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The Dharma of Star Wars
Matthew Bortolin
Wisdom Publications, 210 pages

The Dharma of Star Wars
Matthew Bortolin
Matthew Bortolin has camped out for tickets to all the Star Wars movies, and a set of Jedi robes hangs in his closet. He is an ordained member of Thich Nhat Hanh's Order of Interbeing, and has lived in Buddhist monasteries both in the United States and abroad. He lives in Ventura, California.

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A review by Chris Przybyszewski

Apparently there is going to be another Star Wars soon. No, really. It was in the news and everything. As George Lucas' theatrical saga draws to a cinematic close, book publishers everywhere scramble to take advantage of the media swirls that will surround Revenge of the Sith. Those with media savvy understand that a timely publication will equal a greater sales rank on than otherwise possible.

The Dharma of Star Wars by Matthew Bortolin falls directly in the mold of the above publications. While the motives of the author and publisher are not necessarily monetary rather than idealistic, the product is a thinly disguised attempt to associate a popular form of entertainment with a popular form of spiritual enlightenment.

To be fair, there is nothing technically wrong with hitching one's idealistic star to the entertainment behemoth that is Star Wars. No doubt, Lucasilm, LTD will not feel the extra luggage. At the same time, Bortolin has taken onto his shoulders the responsibility to do justice to both the heady mythos of Star Wars and the substantial spiritual underpinnings of Buddhism. He doesn't achieve either.

It's important to note that The Dharma of Star Wars is not so much a treatise on how Star Wars is a reflection of Buddhist philosophy rather than that the movie sometimes fits with the general principles of Buddhism. Bortolin does not call George Lucas, et al., the next coming of the Awakened One (another term for Buddha). Instead, Bortolin points out the sometimes heavy influence Lucas most probably stole from the religion. Of course, Lucas borrowed from many world religions, including Christianity and Hinduism, so there are no pure Buddhist moments in the films.

For example, Bortolin points to a scene in The Empire Strikes Back where Jedi Master Yoda instructs young pupil Luke Skywalker. "If you start down the dark path, forever will it dominate your destiny," Yoda says. "Consume you it will, as it did Obi-Wan's apprentice." According to Bortolin, this "teaching of karma demonstrates that our actions today stay with us and impact us tomorrow." Bortolin backtracks on this karmic reasoning by later saying "we must not adhere to a doctrine of determinism and believe that everything that happens is simply fate or that our past actions enmesh us into a specific pattern of behavior from which we can never escape."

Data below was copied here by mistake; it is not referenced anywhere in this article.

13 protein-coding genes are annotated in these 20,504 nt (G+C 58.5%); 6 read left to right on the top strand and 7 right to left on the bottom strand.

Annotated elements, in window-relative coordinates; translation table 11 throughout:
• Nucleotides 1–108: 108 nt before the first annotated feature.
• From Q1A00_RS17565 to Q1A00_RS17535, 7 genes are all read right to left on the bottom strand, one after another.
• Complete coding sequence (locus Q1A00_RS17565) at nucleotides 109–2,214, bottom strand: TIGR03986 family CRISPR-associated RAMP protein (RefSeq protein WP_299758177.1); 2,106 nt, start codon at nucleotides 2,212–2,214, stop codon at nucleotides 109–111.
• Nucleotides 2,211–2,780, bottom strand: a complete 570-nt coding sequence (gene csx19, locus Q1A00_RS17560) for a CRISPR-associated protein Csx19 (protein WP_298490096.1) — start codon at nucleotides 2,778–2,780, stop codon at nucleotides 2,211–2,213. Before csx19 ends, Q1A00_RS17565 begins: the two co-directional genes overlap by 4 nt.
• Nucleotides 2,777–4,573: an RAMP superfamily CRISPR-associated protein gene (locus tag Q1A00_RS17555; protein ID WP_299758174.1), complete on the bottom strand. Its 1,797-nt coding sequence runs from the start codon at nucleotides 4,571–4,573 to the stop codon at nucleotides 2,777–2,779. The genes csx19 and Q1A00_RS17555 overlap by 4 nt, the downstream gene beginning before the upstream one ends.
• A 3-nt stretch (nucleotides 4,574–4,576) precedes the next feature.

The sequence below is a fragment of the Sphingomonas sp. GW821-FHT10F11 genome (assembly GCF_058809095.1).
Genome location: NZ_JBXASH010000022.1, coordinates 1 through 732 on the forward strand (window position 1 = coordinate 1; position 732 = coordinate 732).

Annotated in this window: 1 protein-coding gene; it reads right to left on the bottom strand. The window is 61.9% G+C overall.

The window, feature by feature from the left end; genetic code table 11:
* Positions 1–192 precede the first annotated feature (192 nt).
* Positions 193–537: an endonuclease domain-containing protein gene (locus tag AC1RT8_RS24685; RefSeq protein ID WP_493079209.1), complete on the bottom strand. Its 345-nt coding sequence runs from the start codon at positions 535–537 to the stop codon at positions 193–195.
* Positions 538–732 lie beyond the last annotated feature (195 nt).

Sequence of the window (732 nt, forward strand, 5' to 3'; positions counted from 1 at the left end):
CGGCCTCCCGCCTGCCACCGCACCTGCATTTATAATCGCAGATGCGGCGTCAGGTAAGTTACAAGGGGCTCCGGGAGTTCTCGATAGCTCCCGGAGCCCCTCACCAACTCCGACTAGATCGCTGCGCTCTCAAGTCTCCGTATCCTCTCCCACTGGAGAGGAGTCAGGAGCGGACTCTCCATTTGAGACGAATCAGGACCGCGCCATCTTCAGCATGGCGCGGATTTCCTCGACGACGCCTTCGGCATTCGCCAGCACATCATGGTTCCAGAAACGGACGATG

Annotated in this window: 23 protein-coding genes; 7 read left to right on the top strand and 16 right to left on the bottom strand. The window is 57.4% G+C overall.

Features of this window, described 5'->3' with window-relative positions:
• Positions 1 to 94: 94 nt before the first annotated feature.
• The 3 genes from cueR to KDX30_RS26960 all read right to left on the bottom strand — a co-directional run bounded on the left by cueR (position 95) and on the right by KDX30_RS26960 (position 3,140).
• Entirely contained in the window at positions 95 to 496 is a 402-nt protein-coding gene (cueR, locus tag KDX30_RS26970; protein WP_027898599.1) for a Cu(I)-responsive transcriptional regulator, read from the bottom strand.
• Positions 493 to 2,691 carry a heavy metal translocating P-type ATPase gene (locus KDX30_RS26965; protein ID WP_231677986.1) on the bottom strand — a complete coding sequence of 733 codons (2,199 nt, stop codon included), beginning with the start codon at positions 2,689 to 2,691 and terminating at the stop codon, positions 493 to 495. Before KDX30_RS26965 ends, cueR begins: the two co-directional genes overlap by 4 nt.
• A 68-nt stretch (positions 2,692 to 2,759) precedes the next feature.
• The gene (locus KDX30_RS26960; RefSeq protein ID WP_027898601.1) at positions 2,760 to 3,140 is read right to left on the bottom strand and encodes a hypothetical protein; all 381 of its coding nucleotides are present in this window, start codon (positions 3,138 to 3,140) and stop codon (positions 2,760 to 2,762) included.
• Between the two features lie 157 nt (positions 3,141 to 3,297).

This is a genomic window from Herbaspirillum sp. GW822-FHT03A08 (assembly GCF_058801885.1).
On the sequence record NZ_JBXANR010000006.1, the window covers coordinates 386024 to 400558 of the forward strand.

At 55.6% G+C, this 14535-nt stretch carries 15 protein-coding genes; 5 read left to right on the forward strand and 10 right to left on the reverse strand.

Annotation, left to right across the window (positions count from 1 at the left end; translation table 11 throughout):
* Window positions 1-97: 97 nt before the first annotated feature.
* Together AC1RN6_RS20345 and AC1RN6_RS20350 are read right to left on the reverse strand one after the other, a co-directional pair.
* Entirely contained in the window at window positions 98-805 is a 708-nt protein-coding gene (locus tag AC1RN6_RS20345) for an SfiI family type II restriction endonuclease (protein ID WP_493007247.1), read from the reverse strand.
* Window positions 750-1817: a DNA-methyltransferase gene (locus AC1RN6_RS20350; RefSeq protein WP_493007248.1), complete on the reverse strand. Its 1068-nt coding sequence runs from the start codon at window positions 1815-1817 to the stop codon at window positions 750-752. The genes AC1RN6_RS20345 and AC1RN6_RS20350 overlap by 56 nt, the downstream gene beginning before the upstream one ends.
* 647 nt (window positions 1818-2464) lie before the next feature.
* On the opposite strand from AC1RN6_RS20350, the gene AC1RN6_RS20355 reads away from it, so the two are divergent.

It is adequate talk about karma, but the link between that talk and the movies is slim. Bortolin at this point offers no further examples from the movie, rather than to wax eloquently about the nature of karma and destiny. He does not return to the movies themselves until the next chapter. To be clear, Bortolin's motive is to preach Buddhism, not to explore a unique link between religion and contemporary culture. Readers should be aware that the book's marketing does not represent the actual materials in the book.

Using Star Wars as a vehicle to preach is not so bad, but Bortolin is not careful in his analysis, and at points undermines core Jedi principles. An outsider would say, "Who cares? Buddhism is more important that the Jedi Code." Fair enough, but fans who take seriously the philosophy of the Jedi will be misled by Bortolin's writings. For example, Bortolin presumes to create a "Padawan's Handbook." In this handbook, Bortolin reminds would-be Jedi "where there is anger, offer kindness/where there is selfishness, offer generosity/ where there is despair, offer hope."

These principles are decidedly not in the mode of Jedi teaching. In fact, Bortolin's code is a misrepresentation of the commonly acknowledged Jedi Code: "There is no emotion; there is peace. / There is no ignorance; there is knowledge. / There is no passion; there is serenity. / There is no death; there is the Force." Bortolin's code suggests that 'being good' is the key to wisdom. The Jedi code suggests that there is no such thing as 'good' and 'evil,' rather than a choice to ignore such human definitions in favor of a rigorously ascetic lifestyle. That code in itself is against the Buddhist principle of balance and the "Middle Way."

Bortolin's fervor for Buddhism and his enthusiasm for the movie series are evident throughout his writing. However, the combination of the two should have been left the purview of bar talks and nocturnal dorm room discussions. This formal analysis does little to enhance either religion or film.

Copyright © 2005 Chris Przybyszewski

Chris learned to read from books of fantasy and science fiction, in that order. And any time he can find a graphic novel that inspires, that's good too.

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